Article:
Faith Promise Church likes presents and trees as much as the baby king with “All About that Bass – Christmas Remix.” Bass here is the low sound of that pop guitar playing (i guess).

Allegra DelRossi (and family) feature Jesus in “All About that Babe,” a Christmas song that piggybacks on religion.

Vapid blond devotees shake it for “All About the Christ” starring Heather Krol. That million mile stare creeps the bajeepers outta me, though.

Notching the cross up a bit AJ Sheffield go high with “All About the Christ” apparently recorded on a flip phone, but skitted out by frolicsome teen believers. (Why does Mary have a knitted beard?)

Aubrey Howell gets the idea of parody with “All About that List.” I like it because it’s heartfelt fun.

Christmas List: item twenty-one (a boy)

Girls make lists too as we’ve seen.

NIIC The singing Dog treats us to Kyle McCarthy’s “All I Want for Christmas is a Boy.” Wait, is that a girl singing? Pumpin’ pop bubblegum.

While we’ve opened that door give a norm welcome to Alaska Thunderfuck, Courtney Act, and Willam Belli trans-ing it up with “Dear Santa Bring Me a Man.” Diva devotees salute the power of the show stopping monster song.

Kira Isabella is definitely a girl who wants “A Country Boy for Christmas.” She’s got pretty long list of what he should look like, sound like, and what he should drive. Good thing she can sing.

The Dell Vetts may be boy crazy, because “I Want a Boy for Christmas” gets the full-on girl doo wop treatment. Serious love for music at least.

Xmas Dance Party: jive

Jive is an over-encompassing category of jazz dancing that begins with Cab Calloway and ends with rock’n’roll sock hopping. (In ballroom it’s black dancing, all that stuff African Americans did better that we want to appropriate for competetive struttin’.)

Miss Gail and the Jumpin’ Jam Band’s “Santa’s Jingle and Jive” sounds like an instructional for the impaired; it’s clear and clearly enunciated. But it has a spark.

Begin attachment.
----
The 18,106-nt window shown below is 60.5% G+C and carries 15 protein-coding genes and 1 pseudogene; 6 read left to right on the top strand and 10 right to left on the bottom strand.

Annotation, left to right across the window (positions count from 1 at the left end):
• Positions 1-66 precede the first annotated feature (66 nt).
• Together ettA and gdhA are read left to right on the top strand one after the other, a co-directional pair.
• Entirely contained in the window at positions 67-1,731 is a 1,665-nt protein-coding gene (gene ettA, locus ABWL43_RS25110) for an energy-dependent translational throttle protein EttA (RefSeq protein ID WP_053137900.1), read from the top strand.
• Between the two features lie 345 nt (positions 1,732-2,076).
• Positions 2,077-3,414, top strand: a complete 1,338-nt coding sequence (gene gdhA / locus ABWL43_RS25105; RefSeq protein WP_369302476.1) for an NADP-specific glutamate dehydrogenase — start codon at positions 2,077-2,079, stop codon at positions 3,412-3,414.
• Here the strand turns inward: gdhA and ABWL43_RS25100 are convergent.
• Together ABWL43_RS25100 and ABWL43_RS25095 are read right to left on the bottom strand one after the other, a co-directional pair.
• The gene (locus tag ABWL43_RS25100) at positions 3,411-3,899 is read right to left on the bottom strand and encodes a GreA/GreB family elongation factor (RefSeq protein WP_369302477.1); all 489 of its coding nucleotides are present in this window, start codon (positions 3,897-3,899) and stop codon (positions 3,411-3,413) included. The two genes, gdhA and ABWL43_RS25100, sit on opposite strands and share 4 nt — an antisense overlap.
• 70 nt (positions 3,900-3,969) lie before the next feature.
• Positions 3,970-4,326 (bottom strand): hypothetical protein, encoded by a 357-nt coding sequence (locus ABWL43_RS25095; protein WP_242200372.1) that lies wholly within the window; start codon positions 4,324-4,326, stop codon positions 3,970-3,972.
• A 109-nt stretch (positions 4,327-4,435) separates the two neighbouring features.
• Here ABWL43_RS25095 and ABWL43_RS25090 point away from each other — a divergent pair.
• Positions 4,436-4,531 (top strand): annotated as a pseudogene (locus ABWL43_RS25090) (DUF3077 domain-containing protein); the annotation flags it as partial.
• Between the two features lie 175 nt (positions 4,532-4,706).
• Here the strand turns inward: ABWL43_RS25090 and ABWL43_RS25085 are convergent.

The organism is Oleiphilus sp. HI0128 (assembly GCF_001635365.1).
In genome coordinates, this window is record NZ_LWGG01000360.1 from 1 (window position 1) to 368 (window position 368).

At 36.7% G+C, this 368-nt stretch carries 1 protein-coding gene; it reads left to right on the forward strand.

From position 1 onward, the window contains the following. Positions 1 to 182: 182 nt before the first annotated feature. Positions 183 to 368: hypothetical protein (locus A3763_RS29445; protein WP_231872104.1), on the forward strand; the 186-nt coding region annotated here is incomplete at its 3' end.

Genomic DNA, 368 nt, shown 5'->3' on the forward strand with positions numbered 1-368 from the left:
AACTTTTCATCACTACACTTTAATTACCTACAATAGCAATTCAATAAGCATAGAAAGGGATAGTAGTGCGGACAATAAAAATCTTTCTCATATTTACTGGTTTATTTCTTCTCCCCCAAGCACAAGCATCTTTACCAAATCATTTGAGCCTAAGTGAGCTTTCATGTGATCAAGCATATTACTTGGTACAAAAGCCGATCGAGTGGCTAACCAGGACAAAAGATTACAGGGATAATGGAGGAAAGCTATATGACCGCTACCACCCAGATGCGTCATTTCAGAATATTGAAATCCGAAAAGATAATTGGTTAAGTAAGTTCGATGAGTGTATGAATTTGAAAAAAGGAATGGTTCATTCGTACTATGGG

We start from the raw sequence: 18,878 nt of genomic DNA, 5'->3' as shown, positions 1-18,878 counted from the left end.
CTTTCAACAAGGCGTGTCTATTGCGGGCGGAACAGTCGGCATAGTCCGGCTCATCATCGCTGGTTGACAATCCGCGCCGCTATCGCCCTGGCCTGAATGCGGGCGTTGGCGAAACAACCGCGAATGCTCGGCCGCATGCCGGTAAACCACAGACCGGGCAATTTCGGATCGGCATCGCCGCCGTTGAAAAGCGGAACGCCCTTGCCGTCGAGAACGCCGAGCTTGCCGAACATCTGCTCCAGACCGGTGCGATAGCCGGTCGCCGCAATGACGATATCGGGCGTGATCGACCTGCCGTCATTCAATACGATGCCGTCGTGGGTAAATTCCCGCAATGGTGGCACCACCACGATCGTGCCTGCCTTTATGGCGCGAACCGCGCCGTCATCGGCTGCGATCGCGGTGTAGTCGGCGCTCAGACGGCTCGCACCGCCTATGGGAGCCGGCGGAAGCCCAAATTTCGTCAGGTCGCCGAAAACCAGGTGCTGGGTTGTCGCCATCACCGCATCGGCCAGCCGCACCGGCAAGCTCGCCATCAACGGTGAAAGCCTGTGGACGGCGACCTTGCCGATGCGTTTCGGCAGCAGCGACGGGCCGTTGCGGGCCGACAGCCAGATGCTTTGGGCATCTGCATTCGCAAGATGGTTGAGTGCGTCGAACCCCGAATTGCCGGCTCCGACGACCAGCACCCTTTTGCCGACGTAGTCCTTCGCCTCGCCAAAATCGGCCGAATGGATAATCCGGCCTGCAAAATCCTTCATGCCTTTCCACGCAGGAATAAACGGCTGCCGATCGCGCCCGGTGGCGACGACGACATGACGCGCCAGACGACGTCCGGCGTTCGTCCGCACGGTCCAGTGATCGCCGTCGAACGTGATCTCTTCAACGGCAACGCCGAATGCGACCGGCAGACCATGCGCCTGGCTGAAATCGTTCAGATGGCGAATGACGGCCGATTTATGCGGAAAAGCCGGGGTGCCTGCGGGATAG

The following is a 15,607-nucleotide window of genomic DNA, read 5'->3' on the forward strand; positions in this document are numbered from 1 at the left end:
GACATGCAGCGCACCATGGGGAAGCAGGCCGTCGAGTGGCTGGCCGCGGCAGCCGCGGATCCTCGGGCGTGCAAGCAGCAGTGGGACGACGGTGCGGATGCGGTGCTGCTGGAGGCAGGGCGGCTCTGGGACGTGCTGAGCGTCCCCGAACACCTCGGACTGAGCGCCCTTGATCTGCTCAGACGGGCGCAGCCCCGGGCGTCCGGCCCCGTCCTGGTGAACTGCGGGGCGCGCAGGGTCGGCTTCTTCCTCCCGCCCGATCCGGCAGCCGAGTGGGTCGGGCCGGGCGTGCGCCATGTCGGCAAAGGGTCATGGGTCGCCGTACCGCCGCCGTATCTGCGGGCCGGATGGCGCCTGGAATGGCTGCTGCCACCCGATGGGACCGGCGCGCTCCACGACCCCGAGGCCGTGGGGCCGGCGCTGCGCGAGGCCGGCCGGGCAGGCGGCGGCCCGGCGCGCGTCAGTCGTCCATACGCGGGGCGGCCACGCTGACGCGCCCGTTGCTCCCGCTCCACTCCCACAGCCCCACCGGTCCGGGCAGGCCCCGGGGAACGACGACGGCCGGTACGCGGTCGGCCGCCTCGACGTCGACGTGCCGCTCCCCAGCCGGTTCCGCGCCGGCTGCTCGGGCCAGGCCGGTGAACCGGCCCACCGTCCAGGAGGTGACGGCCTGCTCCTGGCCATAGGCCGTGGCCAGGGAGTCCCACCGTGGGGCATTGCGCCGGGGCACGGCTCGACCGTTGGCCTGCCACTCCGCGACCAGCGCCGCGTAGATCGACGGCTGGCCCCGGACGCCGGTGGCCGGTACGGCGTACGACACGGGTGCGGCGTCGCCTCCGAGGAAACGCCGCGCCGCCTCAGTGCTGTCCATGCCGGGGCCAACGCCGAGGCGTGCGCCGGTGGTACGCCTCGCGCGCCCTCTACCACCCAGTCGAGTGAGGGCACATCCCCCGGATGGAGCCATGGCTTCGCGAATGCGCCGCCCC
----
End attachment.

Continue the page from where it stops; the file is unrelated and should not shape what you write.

Let’s honor Dave Rudolf with cool and beyond

for his “Santa’s Got a Zoot Suit.” This pachuco identifier isn’t the same ethnicity of jive, but it has all the symptoms. It’s jumpin’.

Much as i love discovering nuggets on the internet in addition to my collection, some are irresponsibly posted as that song without provenance. Why, that’s like publishing a paper without scholarly citations! Yet, Kelvin Pratt’s offering of “Santa Jive” is way too cool to pass up, even without who did it when. You gotta hear this one. Straight from the fridge, dad.

Xmas Dance Party: doo woppety doo

Honestly, who can dance to male harmony?

But doo-wop creates a slow motion bellyrubbing sensibility that drives a man and a woman (or whatever) together for some kinetic connection. Call it dance.

Eddie Floyd has some jazzy finger-snapping playfulness in his “Doo Wop Christmas.” But could i dance to it? Oh, yeah. Just.

I don’t know if doo-wop is too street corner to credit, but some boss tunes get the disrespect of mislabeling. The Martels want you to think it’s a “Rockin’ Santa Claus.” when in fact it’s a doo woppin’ Santa Claus. Dig it. Granted we’re digging the roots of rock, but–oh, bother–what a messy gardening metaphor!

The Marshall Brothers call it boogie woogie, but you know the right steps to this early R&B clearly DOO WOP number: “Mr. Santa’s Boogie.” Jive, you turkey!

Let’s get it right: “Doo Wop Christmas” by The Van-dells has the lively scat and vocal braiding that really rocks. Time. To. Dance.